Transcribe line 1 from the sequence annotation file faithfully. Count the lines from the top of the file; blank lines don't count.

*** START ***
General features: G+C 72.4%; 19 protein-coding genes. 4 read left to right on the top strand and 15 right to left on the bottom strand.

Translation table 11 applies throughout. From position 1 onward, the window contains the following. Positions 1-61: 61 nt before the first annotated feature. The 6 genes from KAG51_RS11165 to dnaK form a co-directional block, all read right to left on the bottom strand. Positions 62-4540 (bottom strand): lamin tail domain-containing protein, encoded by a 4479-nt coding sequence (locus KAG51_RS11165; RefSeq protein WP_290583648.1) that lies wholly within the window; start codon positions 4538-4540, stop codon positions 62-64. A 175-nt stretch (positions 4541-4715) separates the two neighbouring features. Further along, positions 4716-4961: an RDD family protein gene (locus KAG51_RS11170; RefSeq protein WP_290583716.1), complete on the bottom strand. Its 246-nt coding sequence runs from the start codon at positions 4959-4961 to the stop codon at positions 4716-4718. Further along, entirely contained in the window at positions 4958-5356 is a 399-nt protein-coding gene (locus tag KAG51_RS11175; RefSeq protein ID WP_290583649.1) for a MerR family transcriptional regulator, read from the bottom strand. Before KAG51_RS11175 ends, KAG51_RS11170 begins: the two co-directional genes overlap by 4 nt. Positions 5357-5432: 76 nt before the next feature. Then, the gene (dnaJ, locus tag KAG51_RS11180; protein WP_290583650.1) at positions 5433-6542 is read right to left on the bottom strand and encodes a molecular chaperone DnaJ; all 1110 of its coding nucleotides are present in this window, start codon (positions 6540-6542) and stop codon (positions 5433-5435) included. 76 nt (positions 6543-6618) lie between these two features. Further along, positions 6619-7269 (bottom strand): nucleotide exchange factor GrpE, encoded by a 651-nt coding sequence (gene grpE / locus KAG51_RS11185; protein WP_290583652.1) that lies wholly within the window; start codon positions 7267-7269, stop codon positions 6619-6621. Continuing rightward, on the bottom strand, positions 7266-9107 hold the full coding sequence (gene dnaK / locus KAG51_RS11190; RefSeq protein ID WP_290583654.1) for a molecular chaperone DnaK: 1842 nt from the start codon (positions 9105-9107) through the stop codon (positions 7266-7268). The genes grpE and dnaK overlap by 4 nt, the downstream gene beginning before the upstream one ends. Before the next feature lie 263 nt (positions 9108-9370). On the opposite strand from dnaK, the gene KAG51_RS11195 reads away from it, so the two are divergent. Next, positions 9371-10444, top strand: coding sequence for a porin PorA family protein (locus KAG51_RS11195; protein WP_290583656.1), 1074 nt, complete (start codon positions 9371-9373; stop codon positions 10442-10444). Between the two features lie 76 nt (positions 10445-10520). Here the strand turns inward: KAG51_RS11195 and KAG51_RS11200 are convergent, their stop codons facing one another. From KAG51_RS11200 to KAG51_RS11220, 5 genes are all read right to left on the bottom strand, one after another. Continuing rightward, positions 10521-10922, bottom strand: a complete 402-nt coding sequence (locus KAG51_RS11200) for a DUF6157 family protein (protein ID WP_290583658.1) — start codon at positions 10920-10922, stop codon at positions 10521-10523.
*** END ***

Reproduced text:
General features: G+C 72.4%; 19 protein-coding genes. 4 read left to right on the top strand and 15 right to left on the bottom strand.